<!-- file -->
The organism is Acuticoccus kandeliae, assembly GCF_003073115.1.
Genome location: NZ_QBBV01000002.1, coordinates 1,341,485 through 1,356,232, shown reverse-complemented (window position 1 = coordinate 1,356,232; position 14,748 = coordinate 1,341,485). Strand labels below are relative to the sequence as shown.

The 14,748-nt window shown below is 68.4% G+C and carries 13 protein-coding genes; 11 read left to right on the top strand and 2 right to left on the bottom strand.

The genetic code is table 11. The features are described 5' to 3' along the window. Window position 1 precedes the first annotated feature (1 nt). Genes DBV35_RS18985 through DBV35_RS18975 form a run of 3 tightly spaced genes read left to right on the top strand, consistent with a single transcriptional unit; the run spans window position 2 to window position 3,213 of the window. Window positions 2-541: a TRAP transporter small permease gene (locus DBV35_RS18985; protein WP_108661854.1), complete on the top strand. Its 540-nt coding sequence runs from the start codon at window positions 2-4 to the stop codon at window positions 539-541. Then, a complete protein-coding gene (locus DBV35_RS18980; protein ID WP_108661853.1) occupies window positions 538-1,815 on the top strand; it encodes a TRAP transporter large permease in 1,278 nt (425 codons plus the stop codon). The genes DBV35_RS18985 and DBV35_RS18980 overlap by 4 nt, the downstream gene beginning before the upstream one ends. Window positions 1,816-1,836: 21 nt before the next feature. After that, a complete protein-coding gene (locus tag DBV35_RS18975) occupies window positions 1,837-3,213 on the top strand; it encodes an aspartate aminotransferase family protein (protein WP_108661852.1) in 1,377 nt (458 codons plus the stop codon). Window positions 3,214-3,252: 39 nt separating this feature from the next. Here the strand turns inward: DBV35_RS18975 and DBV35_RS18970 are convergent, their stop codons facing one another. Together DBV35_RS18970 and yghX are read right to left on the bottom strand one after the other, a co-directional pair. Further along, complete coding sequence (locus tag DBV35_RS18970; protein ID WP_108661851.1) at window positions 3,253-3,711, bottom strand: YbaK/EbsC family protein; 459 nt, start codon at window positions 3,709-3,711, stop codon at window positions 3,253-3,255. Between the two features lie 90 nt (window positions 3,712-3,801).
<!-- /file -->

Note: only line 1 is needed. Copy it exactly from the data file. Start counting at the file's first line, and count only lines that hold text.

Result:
The organism is Acuticoccus kandeliae, assembly GCF_003073115.1.